Industry best-practice configurations and assessment templates

3rdRisk leverages industry best practices to provide users with pre-configured assessment templates and configurations. These tools help organizations save time and resources in developing their risk assessment methodologies while ensuring they follow the most effective and up-to-date practices.

Risk aggregation and prioritization tools

With 3rdRisk's advanced risk aggregation and prioritization tools, organizations can quickly identify, assess, and rank risks associated with their third parties. This feature enables organizations to allocate resources effectively and focus their risk management efforts on the most critical risks.

Effective risk mitigation planning and tracking

3rdRisk offers robust risk mitigation planning and tracking capabilities, enabling organizations to develop and implement targeted strategies to address third-party risks. With its user-friendly interface, 3rdRisk makes it easy for organizations to monitor the progress of risk mitigation efforts and make adjustments as needed.

Comprehensive risk reporting and analytics

3rdRisk provides organizations with comprehensive risk reporting and analytics tools that deliver real-time insights into third-party risk. By offering customizable dashboards, detailed risk reports, and trend analyses, 3rdRisk empowers organizations to make informed decisions and continuously refine their third-party risk management strategies.

Benefits of using 3rdRisk

The adoption of an advanced technology solution like 3rdRisk offers numerous benefits for organizations seeking to improve their third-party risk management capabilities. By leveraging 3rdRisk's cutting-edge features, organizations can centralize and streamline processes, reduce cost, enhance risk prioritization, gain greater visibility into third-party operations, and manage emerging risks.

Centralizing risk information

3rdRisk provides a centralized platform where all risk disciplines, ranging from sustainability, cybersecurity to continuity can work together. The platform consolidates risk data from various internal and external sources, giving CROs a comprehensive view of third-party risks and facilitating more informed decision-making.

Reducing FTEs and cost

3rdRisk's automation capabilities can significantly enhance the efficiency and effectiveness of TPRM processes. The solution automates tasks such as risk assessments, due diligence, and ongoing monitoring, reducing manual effort, improving accuracy, and ensuring consistency in risk management efforts. An average organisation can save 1-2 FTE annually using our 3rdRisk platform, making it a very cost-effective solution.

Enhancing risk prioritization and resource allocation

3rdRisk employs smart analytics and configurable risk scoring models to help CROs more effectively prioritize risks and allocate resources. By analysing vast amounts of data to identify patterns and trends, the platform enables CROs to focus their efforts on the most significant risks and make more informed decisions about resource allocation.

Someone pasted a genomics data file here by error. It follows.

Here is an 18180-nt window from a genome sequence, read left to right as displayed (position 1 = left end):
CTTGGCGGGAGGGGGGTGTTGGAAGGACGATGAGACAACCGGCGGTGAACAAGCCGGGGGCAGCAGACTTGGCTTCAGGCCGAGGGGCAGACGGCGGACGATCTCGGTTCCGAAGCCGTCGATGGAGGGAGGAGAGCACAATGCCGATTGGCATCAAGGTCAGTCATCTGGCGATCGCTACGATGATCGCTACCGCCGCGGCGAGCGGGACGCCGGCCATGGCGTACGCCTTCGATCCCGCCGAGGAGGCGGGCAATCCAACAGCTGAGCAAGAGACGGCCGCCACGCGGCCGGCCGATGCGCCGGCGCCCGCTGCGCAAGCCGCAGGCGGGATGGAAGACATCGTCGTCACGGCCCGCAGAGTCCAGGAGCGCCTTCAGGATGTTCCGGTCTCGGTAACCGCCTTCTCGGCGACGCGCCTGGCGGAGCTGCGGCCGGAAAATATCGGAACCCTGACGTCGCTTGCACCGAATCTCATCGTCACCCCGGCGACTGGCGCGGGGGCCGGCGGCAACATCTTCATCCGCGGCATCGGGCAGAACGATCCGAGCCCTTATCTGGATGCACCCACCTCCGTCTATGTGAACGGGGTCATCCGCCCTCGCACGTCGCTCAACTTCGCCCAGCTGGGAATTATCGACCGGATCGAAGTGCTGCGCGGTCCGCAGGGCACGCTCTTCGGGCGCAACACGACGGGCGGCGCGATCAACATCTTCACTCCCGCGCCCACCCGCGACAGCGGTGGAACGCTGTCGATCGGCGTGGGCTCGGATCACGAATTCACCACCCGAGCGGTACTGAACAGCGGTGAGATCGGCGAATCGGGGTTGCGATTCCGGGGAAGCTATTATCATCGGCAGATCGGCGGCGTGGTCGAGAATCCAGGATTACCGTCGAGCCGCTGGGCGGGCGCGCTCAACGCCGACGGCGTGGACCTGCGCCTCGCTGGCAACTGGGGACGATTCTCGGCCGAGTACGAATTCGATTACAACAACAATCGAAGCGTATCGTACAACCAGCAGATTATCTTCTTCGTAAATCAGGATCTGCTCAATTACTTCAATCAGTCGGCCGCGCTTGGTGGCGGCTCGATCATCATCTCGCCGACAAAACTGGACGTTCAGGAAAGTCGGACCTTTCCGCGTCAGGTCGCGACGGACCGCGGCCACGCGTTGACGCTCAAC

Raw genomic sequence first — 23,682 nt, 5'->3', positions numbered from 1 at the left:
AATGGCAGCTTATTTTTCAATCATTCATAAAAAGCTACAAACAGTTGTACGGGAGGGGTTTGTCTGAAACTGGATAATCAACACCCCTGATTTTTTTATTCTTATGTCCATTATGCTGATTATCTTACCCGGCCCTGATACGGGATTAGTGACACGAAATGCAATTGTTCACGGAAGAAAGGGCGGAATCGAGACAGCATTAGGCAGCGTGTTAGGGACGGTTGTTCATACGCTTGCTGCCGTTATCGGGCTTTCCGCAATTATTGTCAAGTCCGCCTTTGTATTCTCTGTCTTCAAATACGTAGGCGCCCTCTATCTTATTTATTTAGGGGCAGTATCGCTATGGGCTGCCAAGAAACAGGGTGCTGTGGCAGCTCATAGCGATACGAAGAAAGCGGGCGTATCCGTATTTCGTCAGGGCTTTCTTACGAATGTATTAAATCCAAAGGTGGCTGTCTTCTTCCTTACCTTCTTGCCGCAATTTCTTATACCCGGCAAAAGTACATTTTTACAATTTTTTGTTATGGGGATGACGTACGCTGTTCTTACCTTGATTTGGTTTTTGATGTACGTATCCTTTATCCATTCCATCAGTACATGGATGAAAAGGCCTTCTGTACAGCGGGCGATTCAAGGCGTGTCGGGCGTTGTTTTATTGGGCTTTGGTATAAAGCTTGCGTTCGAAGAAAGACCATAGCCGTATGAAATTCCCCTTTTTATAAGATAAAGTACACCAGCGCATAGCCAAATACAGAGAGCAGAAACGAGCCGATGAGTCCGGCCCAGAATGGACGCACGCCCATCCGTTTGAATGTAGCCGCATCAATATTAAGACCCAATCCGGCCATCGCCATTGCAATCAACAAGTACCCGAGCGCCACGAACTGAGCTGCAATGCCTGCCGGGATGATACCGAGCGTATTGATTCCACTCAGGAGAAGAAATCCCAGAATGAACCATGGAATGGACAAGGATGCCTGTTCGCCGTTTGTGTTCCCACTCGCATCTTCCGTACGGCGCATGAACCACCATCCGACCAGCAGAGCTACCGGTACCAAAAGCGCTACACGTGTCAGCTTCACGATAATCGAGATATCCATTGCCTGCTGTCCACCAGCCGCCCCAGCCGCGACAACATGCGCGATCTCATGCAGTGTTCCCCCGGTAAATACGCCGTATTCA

Improving visibility into third-party operations

3rdRisk enhances CROs' visibility into third-party operations by providing tools for ongoing monitoring and real-time reporting. Its integration capabilities with third-party systems deliver insights into performance, compliance, and risk exposure, enabling CROs to promptly detect and address potential issues.

Managing emerging risks

3rdRisk plays a key role in identifying and managing emerging risks. The platform offers an extensive risk sensing capability, including news and threat monitoring.

By embracing 3rdRisk as a technology solution for third-party risk management, CROs can overcome many challenges and pain points associated with managing third-party risk. As a result, organizations can more effectively protect themselves from potential harm and create a more resilient risk management framework.

Rapid and streamlined implementation

The implementation of 3rdRisk as your third-party risk management solution is a rapid and streamlined process, taking only days instead of months compared to competitors. The platform's best practice blueprints and standardized onboarding program ensure a smooth and efficient adoption, enabling organizations to start reaping the benefits quickly. Want to know more? Contact us for a virtual coffee and a free demo.


In conclusion, managing third-party risk effectively is a critical aspect of any CRO's responsibilities. By understanding the sources of third-party risk, implementing a robust TPRM framework, addressing the challenges and pain points associated with third-party risk management, and leveraging technology solutions like 3rdRisk, organizations can significantly enhance their ability to mitigate third-party risks. Additionally, considering regulatory and compliance requirements is crucial to ensure that both the organization and its third-party partners operate within the confines of applicable laws and industry standards.

The rapid and streamlined implementation of 3rdRisk, coupled with its best practice blueprints and standardized onboarding program, offers organizations an efficient way to strengthen their third-party risk management practices. As a result, CROs can better protect their organizations from potential harm, minimize reputational damage, and promote a more resilient risk management framework. Embracing these strategies and technologies will enable organizations to navigate the complexities of third-party risk management more effectively and, ultimately, achieve long-term success in today's interconnected business landscape.